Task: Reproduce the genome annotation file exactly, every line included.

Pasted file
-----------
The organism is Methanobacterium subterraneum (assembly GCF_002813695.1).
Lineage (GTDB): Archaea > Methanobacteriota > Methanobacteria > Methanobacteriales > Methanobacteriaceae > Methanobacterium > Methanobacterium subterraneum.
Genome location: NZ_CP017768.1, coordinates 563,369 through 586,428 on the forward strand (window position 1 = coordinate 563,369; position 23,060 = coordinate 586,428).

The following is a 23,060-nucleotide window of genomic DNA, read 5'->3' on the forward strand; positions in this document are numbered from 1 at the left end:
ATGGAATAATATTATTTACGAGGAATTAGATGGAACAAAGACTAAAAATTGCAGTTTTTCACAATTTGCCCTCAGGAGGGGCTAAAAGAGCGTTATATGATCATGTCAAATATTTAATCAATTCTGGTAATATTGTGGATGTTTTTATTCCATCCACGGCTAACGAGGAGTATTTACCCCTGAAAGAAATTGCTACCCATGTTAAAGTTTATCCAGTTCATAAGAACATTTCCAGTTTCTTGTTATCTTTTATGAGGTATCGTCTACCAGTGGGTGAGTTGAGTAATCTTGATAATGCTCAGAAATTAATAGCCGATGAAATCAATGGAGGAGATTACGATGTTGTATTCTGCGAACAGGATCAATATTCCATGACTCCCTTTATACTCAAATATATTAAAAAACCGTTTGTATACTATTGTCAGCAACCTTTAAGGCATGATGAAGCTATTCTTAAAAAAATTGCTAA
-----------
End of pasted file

The organism is Methanobacterium subterraneum (assembly GCF_002813695.1).
Lineage (GTDB): Archaea > Methanobacteriota > Methanobacteria > Methanobacteriales > Methanobacteriaceae > Methanobacterium > Methanobacterium subterraneum.
Genome location: NZ_CP017768.1, coordinates 563,369 through 586,428 on the forward strand (window position 1 = coordinate 563,369; position 23,060 = coordinate 586,428).

The following is a 23,060-nucleotide window of genomic DNA, read 5'->3' on the forward strand; positions in this document are numbered from 1 at the left end:
ATGGAATAATATTATTTACGAGGAATTAGATGGAACAAAGACTAAAAATTGCAGTTTTTCACAATTTGCCCTCAGGAGGGGCTAAAAGAGCGTTATATGATCATGTCAAATATTTAATCAATTCTGGTAATATTGTGGATGTTTTTATTCCATCCACGGCTAACGAGGAGTATTTACCCCTGAAAGAAATTGCTACCCATGTTAAAGTTTATCCAGTTCATAAGAACATTTCCAGTTTCTTGTTATCTTTTATGAGGTATCGTCTACCAGTGGGTGAGTTGAGTAATCTTGATAATGCTCAGAAATTAATAGCCGATGAAATCAATGGAGGAGATTACGATGTTGTATTCTGCGAACAGGATCAATATTCCATGACTCCCTTTATACTCAAATATATTAAAAAACCGTTTGTATACTATTGTCAGCAACCTTTAAGGCATGATGAAGCTATTCTTAAAAAAATTGCTAA